Year-to-date, the price of Bitcoin (BTC) is up 40% against the United States dollar, and other major cryptocurrencies such as Ethereum and Litecoin have also demonstrated strong gains in the past four months.
Performance of crypto assets in the past month. Source: coin360.io
From April 1 to April 3, based on CoinMarketCap data, the price of Bitcoin surged from $4,100 to $5,041, by around 22% against the U.S. dollar.
After experiencing a slight retracement, Bitcoin along with Ethereum and the rest of the cryptocurrency market are showing signs of new momentum, with BTC recently breaching $5,200.
What caused the initial rally on April 1?
The rally of Bitcoin in the first week of April is said to have been triggered by four major factors:
- Absorption of an $80 million sell wall at a key resistance in $4,200.
- The liquidation of short contracts worth $500 million.
- Lack of resistance above $4,200.
- The reported purchase by one buyer of $100 million worth of Bitcoin
— Edward Morra (@edwardmorra_btc) April 2, 2019
The $4,200 resistance level has been a roadblock for the near-term recovery of Bitcoin since January, and every attempt to break out of it led the price of BTC dipping below $4,000. As soon as the crucial resistance level was breached cleanly for the first time in 2019, Bitcoin began to move up rapidly toward $5,000.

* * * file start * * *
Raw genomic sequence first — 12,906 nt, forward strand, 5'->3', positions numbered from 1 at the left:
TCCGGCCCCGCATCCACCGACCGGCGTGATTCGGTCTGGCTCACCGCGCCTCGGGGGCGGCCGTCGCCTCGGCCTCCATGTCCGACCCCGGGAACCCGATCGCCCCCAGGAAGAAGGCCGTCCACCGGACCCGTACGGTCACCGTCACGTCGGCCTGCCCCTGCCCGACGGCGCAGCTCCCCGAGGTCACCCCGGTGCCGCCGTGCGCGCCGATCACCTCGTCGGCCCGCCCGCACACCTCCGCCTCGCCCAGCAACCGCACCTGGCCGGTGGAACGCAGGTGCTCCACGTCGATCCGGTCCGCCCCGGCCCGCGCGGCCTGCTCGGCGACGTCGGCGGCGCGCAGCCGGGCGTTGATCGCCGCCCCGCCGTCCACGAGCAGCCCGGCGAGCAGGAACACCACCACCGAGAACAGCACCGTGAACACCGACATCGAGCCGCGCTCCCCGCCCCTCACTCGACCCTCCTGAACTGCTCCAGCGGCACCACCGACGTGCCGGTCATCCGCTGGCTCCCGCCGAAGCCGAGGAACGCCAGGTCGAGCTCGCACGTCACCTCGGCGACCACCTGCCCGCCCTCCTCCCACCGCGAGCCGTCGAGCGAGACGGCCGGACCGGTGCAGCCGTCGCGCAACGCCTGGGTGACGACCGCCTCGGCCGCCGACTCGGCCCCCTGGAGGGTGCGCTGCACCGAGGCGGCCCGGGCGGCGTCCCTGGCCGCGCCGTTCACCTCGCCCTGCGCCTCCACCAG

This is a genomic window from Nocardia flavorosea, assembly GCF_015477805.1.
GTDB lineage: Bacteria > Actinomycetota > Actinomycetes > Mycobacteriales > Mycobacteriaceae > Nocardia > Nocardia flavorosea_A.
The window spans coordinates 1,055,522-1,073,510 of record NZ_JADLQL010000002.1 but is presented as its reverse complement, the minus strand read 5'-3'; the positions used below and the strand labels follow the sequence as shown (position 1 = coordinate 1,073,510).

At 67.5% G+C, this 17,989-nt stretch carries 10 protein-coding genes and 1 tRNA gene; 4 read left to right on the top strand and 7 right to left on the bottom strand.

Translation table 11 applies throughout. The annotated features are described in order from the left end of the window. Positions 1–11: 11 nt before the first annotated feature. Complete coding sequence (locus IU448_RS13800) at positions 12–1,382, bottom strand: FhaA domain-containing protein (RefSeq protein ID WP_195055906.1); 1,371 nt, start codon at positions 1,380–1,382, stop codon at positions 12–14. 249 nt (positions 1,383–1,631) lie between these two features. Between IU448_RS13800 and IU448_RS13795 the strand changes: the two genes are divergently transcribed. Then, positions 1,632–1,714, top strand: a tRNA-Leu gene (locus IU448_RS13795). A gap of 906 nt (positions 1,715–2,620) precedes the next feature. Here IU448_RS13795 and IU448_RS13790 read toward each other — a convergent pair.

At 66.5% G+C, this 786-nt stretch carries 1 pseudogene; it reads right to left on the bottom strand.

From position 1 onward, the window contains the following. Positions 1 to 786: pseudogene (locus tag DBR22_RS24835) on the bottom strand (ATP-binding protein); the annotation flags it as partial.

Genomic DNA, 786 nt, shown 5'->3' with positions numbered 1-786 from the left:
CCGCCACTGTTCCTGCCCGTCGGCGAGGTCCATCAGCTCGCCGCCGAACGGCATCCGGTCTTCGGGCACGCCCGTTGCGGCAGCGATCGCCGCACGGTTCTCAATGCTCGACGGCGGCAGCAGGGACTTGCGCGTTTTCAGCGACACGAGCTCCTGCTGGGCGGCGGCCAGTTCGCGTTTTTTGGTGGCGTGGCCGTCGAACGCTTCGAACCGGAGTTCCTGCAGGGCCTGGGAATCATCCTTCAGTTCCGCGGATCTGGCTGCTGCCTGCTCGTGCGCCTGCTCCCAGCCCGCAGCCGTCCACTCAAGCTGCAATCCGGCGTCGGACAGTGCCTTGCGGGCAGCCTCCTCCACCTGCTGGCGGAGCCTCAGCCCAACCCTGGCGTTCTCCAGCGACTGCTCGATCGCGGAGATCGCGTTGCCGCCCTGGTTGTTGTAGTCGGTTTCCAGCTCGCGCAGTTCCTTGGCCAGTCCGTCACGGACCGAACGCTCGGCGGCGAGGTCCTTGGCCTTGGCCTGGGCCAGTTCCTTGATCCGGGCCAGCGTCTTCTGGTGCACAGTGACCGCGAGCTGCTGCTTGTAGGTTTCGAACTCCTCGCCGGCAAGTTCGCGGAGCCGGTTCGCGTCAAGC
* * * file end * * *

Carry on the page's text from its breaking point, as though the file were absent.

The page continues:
But, one potentially overlooked factor in analyzing the price trend of Bitcoin in the beginning of April may have been the dominance of Bitcoin futures markets based in the U.S.
Due to the relatively small volume of major futures markets such as CME Group, the impact of futures on the price trend of Bitcoin was believed to be minimal by many.
Danny Les, a former hedge fund manager, told Cointelegraph in February that the downside movement of Bitcoin two months ago was not likely to have been affected by futures:
“I don’t think futures closing made a difference. Just like when the CME Bitcoin markets kicked off and everyone expected it would have a huge effect on price. It didn’t. Same applies here as far as I’m concerned.”
However, on March 22, Bitwise Asset Management disclosed in its presentation to the U.S. Securities and Exchange Commission (SEC) that 35% of Bitcoin trading volume in February was processed through CME and CBOE futures.
“And, when you remove fake volume, CME and CBOE futures volume is significant ($91M), especially compared to the real spot volume (35% for Feb 2019). This is good news because it means CME — a regulated, surveilled market — is of material size, which important for an ETF.”
From March 4 to 8, Binance, the world’s largest cryptocurrency exchange, processed $110 million worth of Bitcoin trades. In the same time frame, according to Bitwise’s report, CME and CBOE processed $91 million.